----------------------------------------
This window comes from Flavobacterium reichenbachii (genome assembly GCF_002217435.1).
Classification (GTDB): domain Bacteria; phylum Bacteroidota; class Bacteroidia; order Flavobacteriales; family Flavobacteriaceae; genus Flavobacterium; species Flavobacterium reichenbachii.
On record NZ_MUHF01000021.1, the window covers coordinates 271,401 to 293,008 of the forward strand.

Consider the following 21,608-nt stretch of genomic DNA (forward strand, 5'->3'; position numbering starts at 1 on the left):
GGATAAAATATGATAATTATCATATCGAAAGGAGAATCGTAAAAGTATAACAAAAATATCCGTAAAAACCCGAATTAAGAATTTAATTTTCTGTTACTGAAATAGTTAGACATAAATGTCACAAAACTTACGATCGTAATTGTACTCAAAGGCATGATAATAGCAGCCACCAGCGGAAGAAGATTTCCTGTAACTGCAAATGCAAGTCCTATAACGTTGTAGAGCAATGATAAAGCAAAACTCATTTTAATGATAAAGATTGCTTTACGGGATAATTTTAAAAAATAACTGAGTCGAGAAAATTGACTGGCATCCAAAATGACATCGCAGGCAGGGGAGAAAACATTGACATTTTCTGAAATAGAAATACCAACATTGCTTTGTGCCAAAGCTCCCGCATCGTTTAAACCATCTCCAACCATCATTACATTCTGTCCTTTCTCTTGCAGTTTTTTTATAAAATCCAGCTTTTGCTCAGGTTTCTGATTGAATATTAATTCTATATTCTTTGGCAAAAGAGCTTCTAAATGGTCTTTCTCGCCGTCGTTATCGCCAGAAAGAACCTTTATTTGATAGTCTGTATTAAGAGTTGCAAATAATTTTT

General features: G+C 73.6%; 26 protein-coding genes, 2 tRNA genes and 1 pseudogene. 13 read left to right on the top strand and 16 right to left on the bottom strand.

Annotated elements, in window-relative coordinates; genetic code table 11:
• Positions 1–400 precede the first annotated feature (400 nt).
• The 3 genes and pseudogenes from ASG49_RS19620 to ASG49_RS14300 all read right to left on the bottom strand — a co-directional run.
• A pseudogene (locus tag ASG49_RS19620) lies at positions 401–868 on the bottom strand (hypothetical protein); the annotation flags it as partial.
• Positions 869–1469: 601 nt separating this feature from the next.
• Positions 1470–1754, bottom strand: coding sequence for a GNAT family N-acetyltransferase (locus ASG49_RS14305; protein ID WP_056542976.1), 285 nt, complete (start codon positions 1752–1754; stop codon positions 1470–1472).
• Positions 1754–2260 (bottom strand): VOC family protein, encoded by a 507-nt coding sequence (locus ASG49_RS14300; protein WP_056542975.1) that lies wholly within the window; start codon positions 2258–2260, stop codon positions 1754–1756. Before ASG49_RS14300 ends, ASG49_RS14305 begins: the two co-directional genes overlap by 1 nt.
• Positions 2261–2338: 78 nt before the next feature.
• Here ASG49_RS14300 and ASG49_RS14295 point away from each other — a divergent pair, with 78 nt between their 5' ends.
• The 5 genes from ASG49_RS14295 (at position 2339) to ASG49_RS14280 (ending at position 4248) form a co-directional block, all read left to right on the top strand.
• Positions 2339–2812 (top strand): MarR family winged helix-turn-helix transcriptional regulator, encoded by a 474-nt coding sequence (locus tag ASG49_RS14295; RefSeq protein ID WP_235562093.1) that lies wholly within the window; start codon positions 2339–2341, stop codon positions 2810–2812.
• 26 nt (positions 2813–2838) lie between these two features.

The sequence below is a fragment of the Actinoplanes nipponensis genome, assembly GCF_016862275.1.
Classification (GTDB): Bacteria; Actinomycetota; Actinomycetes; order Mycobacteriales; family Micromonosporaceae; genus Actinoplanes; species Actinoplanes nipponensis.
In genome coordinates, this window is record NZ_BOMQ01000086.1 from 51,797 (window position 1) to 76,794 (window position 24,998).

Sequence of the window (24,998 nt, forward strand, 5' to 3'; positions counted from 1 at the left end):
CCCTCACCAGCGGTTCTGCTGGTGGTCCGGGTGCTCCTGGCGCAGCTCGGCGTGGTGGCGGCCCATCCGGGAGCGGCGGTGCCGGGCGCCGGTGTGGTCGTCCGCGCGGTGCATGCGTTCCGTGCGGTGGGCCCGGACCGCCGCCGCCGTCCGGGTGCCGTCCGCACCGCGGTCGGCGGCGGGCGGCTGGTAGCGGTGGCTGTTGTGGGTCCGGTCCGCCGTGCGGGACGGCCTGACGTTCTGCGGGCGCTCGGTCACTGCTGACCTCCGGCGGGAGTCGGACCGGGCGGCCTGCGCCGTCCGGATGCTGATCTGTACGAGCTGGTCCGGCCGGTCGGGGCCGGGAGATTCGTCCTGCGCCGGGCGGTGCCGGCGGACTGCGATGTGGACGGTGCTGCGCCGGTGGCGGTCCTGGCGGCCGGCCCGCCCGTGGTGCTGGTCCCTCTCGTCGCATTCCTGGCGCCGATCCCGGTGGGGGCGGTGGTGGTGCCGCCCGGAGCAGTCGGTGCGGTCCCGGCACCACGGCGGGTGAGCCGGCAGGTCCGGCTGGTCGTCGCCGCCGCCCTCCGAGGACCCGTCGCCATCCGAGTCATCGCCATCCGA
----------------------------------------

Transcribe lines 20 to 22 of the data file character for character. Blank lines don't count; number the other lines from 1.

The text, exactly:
Classification (GTDB): Bacteria; Actinomycetota; Actinomycetes; order Mycobacteriales; family Micromonosporaceae; genus Actinoplanes; species Actinoplanes nipponensis.
In genome coordinates, this window is record NZ_BOMQ01000086.1 from 51,797 (window position 1) to 76,794 (window position 24,998).

Sequence of the window (24,998 nt, forward strand, 5' to 3'; positions counted from 1 at the left end):